Novell Inc. last week launched enhancements and services offerings across multiple product lines while renewing its customer focus.
“Weve always been interoperable and have offered [customers] a number of choices as to where the services we have can run. We are now also adding Linux to those,” said CEO Jack Messman (pictured) in an interview.
Part of the Provo, Utah, enterprises Linux plan, announced at its BrainShare conference in Salt Lake City, includes new Linux and Mac OS client support in its GroupWise 6.5 collaboration software. Novell also released the source code for its Novell Nsure UDDI (Universal Description, Discovery and Integration) Server; debuted an open-source developer Web site; and formally unveiled its release of Novell NetWare 6.5, which is due this summer.
“While Microsoft [Corp.]s products are often described as just good enough, while we have the best operating system, we have fallen short on … marketing. We are changing this by focusing on the customer, listening to what they have to say and working backward,” Messman said.
The GroupWise client for Linux and Mac OS is based on Java and founded on technology that Novell acquired from N-iX, a division of Newcomp Computer Systems GmbH, and will be available to customers later this year.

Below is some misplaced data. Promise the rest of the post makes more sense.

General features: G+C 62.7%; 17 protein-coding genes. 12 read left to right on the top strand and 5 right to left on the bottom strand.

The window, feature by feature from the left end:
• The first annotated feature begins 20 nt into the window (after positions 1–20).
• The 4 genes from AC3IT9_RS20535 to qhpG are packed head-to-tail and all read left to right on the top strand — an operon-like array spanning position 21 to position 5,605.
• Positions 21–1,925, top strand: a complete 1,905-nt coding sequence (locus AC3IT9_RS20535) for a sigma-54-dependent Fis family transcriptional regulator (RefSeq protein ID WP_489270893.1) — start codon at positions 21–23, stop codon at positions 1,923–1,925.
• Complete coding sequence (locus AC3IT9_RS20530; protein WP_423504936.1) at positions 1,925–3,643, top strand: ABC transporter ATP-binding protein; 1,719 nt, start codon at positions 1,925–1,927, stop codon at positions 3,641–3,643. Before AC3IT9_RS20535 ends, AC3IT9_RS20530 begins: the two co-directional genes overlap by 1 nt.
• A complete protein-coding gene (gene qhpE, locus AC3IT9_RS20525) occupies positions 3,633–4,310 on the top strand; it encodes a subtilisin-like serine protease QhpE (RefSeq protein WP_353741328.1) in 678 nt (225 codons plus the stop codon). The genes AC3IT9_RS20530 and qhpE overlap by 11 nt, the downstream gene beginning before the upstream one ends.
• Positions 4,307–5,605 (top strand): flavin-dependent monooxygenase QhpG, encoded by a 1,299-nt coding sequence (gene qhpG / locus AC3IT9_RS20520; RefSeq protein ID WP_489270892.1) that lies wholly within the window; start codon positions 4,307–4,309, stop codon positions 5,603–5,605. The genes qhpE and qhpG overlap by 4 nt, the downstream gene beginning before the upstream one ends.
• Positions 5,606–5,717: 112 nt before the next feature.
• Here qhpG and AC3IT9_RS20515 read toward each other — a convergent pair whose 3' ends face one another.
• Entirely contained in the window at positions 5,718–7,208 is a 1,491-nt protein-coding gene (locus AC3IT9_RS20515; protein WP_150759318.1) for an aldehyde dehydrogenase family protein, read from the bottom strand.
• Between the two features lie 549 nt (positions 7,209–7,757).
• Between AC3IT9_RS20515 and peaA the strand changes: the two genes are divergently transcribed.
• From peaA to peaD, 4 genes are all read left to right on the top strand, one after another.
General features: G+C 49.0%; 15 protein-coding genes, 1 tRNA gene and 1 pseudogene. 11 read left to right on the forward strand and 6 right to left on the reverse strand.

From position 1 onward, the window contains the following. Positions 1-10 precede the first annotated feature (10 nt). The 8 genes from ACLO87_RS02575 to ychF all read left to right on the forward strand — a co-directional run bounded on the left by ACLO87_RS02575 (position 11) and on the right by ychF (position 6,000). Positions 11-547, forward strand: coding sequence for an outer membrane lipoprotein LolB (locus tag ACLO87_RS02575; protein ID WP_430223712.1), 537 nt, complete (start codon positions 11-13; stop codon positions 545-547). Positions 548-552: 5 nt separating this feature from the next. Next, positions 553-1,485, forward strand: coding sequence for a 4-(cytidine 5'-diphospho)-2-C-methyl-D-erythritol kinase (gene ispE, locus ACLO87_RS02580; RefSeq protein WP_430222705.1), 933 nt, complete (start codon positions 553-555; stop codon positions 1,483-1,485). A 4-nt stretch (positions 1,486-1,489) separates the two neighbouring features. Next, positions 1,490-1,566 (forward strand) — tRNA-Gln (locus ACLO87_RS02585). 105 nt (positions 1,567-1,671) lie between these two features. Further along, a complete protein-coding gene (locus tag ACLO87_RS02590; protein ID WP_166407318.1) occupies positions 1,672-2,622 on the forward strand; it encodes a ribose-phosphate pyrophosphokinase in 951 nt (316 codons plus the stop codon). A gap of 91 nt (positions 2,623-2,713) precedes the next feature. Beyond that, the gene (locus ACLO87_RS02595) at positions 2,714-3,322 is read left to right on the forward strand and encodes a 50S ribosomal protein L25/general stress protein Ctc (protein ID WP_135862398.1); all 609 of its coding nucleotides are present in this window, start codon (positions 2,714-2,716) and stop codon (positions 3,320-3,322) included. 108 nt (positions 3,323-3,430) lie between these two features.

Officials said the next iteration of NetWare, Version 7, will include the ability for customers to run all the services that sit on top of the NetWare kernel today on top of the Linux kernel. The code for NetWare 6.5 is in beta, and NetWare 7 is likely to ship late next year, officials said.
Novell also unveiled new services around its ZENworks management software. The Novell Resource Management package of services and software folds in personality migration software from Miramar Systems Inc., dubbed Desktop DNA, along with several ZENworks handheld, desktop and server management tools, including ZENworks for Desktops, ZENworks for Servers and ZENworks for Handhelds.
The service and technology package is focused on helping IT to consolidate management of heterogeneous IT resources using directory-based identities and policies.
Novell further extended its ZENworks management line with data management capabilities in its Novell iFolder tool, which automates user data protection. The tool works with multiple devices.
Novells Extend Director adds Web-based, self-service functions to ZENworks, letting users select resources and have them delivered without help from a systems administrator.
In security, Novell made the Liberty identity provider for Novell eDirectory, previously code-named Saturn, available in a release downloadable from its Web site. The identity provider, based on the Liberty Alliances Version 1.1 specification, lets enterprises establish secure links among internal and external Web sites.